Even if they’re not able to go pro, many popular college athletes get jobs with local companies. It’s much easier to get hired if the company already knows and likes you.

3. Check into Honor Societies

To most students, the words “honor society” are synonymous with “more work.” Sometimes it’s that way, but my Honor Society included special classes reserved for bright students with less lectures and more discussion. It was the same amount of work and a lot more entertaining.

Plus, my honor society had a lot of connections with local businesses. Unofficially, they arranged interviews for many of the top students with companies that were looking for bright new hires. It’s not like this at all honor societies, but you should ask around to find out.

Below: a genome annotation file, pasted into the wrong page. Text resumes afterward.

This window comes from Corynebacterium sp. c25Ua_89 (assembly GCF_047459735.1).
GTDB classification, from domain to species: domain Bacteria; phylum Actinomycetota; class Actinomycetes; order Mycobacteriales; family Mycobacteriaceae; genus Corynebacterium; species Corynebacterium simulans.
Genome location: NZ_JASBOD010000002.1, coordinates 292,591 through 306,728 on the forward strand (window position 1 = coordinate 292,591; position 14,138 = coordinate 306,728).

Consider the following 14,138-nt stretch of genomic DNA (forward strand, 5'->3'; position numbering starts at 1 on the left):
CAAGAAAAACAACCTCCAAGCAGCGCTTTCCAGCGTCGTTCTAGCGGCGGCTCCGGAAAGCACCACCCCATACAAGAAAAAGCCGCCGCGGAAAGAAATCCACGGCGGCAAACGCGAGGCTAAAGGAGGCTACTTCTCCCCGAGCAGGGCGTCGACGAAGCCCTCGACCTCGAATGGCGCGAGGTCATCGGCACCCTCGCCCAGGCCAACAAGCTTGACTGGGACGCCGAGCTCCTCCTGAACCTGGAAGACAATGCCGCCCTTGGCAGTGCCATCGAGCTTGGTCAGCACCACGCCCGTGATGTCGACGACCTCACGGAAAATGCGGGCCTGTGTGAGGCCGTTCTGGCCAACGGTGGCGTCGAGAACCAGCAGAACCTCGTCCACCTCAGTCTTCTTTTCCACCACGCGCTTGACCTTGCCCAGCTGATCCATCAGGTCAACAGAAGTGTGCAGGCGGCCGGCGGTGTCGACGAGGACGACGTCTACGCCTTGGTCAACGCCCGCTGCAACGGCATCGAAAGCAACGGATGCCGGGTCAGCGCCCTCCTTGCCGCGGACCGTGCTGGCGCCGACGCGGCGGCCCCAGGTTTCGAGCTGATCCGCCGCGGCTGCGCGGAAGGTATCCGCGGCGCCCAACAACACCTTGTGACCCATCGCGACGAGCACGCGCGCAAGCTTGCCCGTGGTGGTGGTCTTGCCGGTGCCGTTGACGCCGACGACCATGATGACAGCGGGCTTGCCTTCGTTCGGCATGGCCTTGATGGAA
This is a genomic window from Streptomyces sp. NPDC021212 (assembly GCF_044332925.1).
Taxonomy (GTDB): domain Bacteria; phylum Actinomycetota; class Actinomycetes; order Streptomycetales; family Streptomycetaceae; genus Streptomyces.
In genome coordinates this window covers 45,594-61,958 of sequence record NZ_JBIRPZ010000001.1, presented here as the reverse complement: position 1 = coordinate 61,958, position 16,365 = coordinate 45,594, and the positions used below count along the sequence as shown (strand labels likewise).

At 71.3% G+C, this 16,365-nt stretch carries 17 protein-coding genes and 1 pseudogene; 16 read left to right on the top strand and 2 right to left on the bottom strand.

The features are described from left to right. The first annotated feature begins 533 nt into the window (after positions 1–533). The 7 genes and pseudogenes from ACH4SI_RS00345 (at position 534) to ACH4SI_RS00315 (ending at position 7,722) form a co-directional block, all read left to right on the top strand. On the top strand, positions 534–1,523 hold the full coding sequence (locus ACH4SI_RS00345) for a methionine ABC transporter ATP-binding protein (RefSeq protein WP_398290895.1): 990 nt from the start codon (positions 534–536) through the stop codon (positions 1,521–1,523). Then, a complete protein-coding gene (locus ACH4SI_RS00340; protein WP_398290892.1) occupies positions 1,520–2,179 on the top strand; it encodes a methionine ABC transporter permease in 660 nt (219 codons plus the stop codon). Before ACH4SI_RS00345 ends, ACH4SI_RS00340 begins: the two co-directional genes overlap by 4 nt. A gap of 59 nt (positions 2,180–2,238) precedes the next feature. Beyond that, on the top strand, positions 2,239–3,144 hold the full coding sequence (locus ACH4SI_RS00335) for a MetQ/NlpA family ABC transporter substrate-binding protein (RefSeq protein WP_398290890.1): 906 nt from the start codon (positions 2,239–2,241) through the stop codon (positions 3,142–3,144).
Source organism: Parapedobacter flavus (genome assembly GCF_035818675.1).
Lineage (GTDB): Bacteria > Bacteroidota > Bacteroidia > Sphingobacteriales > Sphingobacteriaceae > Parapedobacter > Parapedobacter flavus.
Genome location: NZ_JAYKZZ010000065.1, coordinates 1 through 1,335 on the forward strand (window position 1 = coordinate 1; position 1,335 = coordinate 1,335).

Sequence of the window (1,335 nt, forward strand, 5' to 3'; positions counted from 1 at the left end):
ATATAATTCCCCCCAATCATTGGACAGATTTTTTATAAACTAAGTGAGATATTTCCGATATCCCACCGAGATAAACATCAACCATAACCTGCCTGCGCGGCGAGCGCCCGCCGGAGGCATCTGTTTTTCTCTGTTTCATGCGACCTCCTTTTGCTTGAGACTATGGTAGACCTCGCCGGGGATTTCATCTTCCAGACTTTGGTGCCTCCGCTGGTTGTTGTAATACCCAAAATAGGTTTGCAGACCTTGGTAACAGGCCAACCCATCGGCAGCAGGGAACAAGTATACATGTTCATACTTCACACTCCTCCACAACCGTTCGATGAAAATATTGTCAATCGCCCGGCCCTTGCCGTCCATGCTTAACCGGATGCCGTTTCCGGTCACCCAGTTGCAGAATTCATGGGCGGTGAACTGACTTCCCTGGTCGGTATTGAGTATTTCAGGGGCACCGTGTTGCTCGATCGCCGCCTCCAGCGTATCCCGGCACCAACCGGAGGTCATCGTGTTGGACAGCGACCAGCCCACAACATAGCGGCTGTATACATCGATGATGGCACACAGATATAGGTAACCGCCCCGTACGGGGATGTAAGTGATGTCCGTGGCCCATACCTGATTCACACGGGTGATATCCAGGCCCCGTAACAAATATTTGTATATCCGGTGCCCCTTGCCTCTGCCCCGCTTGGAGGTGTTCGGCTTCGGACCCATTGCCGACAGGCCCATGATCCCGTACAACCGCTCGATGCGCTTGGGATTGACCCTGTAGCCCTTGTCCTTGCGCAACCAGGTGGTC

4. Offer to Work for Free for the Right Opportunity

If your parents are footing the bill for college, why not use the opportunity to get top-notch work experience? Pick a few companies that you’d love to work for and volunteer to work for free on the weekends or during the summer.

It will build your résumé and give you valuable connections within the company that will be a huge help when you go for an interview. You might also be able to set up internship credit, where you can get 3-6 credit hours for the extra work.

5. Get a “Real” Job before You Graduate

Can’t afford to work for free? You can still gain valuable work experience. Many students make the mistake of taking “college jobs” like being a waiter or store clerk to pay the bills, but these jobs don’t have any relevance to future employers.

A better strategy is to get a job in your field. If you’re a computer science major, try designing web sites. If you’re a nursing major, work as a CNA at a nursing home. If you’re an accounting major, try a little freelance bookkeeping.